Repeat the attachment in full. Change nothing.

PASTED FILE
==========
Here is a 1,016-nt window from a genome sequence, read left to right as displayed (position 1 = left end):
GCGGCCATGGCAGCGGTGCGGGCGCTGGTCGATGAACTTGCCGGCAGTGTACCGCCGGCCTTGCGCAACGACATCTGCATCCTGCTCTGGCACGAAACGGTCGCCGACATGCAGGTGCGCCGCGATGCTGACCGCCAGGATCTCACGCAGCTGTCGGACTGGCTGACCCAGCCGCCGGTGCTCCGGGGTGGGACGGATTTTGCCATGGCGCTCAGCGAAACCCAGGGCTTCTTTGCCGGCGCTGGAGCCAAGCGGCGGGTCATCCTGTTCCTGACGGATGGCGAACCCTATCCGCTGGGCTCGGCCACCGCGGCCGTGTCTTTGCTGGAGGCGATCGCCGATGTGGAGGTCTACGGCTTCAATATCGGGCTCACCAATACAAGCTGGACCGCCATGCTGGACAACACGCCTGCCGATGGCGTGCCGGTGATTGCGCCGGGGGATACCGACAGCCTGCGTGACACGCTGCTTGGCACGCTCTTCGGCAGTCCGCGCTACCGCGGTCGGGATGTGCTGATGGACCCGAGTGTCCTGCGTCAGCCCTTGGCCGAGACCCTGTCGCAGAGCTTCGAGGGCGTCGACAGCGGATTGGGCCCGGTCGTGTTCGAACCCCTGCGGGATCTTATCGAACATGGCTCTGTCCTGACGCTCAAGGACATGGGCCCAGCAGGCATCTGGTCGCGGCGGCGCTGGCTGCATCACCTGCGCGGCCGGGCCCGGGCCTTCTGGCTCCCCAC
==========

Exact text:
Here is a 1,016-nt window from a genome sequence, read left to right as displayed (position 1 = left end):
GCGGCCATGGCAGCGGTGCGGGCGCTGGTCGATGAACTTGCCGGCAGTGTACCGCCGGCCTTGCGCAACGACATCTGCATCCTGCTCTGGCACGAAACGGTCGCCGACATGCAGGTGCGCCGCGATGCTGACCGCCAGGATCTCACGCAGCTGTCGGACTGGCTGACCCAGCCGCCGGTGCTCCGGGGTGGGACGGATTTTGCCATGGCGCTCAGCGAAACCCAGGGCTTCTTTGCCGGCGCTGGAGCCAAGCGGCGGGTCATCCTGTTCCTGACGGATGGCGAACCCTATCCGCTGGGCTCGGCCACCGCGGCCGTGTCTTTGCTGGAGGCGATCGCCGATGTGGAGGTCTACGGCTTCAATATCGGGCTCACCAATACAAGCTGGACCGCCATGCTGGACAACACGCCTGCCGATGGCGTGCCGGTGATTGCGCCGGGGGATACCGACAGCCTGCGTGACACGCTGCTTGGCACGCTCTTCGGCAGTCCGCGCTACCGCGGTCGGGATGTGCTGATGGACCCGAGTGTCCTGCGTCAGCCCTTGGCCGAGACCCTGTCGCAGAGCTTCGAGGGCGTCGACAGCGGATTGGGCCCGGTCGTGTTCGAACCCCTGCGGGATCTTATCGAACATGGCTCTGTCCTGACGCTCAAGGACATGGGCCCAGCAGGCATCTGGTCGCGGCGGCGCTGGCTGCATCACCTGCGCGGCCGGGCCCGGGCCTTCTGGCTCCCCAC